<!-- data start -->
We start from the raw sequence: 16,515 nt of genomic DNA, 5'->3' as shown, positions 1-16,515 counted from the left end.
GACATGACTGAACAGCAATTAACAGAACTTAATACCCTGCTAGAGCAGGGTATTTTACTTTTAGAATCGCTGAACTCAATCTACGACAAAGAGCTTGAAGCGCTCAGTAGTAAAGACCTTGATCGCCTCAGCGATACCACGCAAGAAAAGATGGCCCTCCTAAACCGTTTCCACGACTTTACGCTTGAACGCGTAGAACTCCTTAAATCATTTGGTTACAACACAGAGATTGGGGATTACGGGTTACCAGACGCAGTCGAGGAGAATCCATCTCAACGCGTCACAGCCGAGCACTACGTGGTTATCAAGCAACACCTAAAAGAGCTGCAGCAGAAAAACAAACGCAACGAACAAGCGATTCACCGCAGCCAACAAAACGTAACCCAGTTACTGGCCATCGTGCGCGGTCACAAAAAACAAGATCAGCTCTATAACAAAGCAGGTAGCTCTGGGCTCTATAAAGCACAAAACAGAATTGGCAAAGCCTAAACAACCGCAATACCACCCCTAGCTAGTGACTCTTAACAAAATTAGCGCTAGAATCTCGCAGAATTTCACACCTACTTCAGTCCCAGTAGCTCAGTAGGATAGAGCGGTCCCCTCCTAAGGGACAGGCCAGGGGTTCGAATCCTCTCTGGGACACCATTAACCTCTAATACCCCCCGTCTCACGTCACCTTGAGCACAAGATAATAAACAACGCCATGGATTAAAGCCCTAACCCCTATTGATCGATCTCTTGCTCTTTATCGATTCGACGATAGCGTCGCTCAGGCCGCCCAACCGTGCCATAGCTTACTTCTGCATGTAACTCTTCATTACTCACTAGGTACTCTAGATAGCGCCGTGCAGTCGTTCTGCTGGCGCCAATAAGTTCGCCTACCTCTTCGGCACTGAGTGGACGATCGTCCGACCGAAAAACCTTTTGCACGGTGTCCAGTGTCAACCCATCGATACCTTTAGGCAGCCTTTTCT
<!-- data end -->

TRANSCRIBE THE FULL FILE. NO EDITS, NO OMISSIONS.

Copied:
We start from the raw sequence: 16,515 nt of genomic DNA, 5'->3' as shown, positions 1-16,515 counted from the left end.
GACATGACTGAACAGCAATTAACAGAACTTAATACCCTGCTAGAGCAGGGTATTTTACTTTTAGAATCGCTGAACTCAATCTACGACAAAGAGCTTGAAGCGCTCAGTAGTAAAGACCTTGATCGCCTCAGCGATACCACGCAAGAAAAGATGGCCCTCCTAAACCGTTTCCACGACTTTACGCTTGAACGCGTAGAACTCCTTAAATCATTTGGTTACAACACAGAGATTGGGGATTACGGGTTACCAGACGCAGTCGAGGAGAATCCATCTCAACGCGTCACAGCCGAGCACTACGTGGTTATCAAGCAACACCTAAAAGAGCTGCAGCAGAAAAACAAACGCAACGAACAAGCGATTCACCGCAGCCAACAAAACGTAACCCAGTTACTGGCCATCGTGCGCGGTCACAAAAAACAAGATCAGCTCTATAACAAAGCAGGTAGCTCTGGGCTCTATAAAGCACAAAACAGAATTGGCAAAGCCTAAACAACCGCAATACCACCCCTAGCTAGTGACTCTTAACAAAATTAGCGCTAGAATCTCGCAGAATTTCACACCTACTTCAGTCCCAGTAGCTCAGTAGGATAGAGCGGTCCCCTCCTAAGGGACAGGCCAGGGGTTCGAATCCTCTCTGGGACACCATTAACCTCTAATACCCCCCGTCTCACGTCACCTTGAGCACAAGATAATAAACAACGCCATGGATTAAAGCCCTAACCCCTATTGATCGATCTCTTGCTCTTTATCGATTCGACGATAGCGTCGCTCAGGCCGCCCAACCGTGCCATAGCTTACTTCTGCATGTAACTCTTCATTACTCACTAGGTACTCTAGATAGCGCCGTGCAGTCGTTCTGCTGGCGCCAATAAGTTCGCCTACCTCTTCGGCACTGAGTGGACGATCGTCCGACCGAAAAACCTTTTGCACGGTGTCCAGTGTCAACCCATCGATACCTTTAGGCAGCCTTTTCT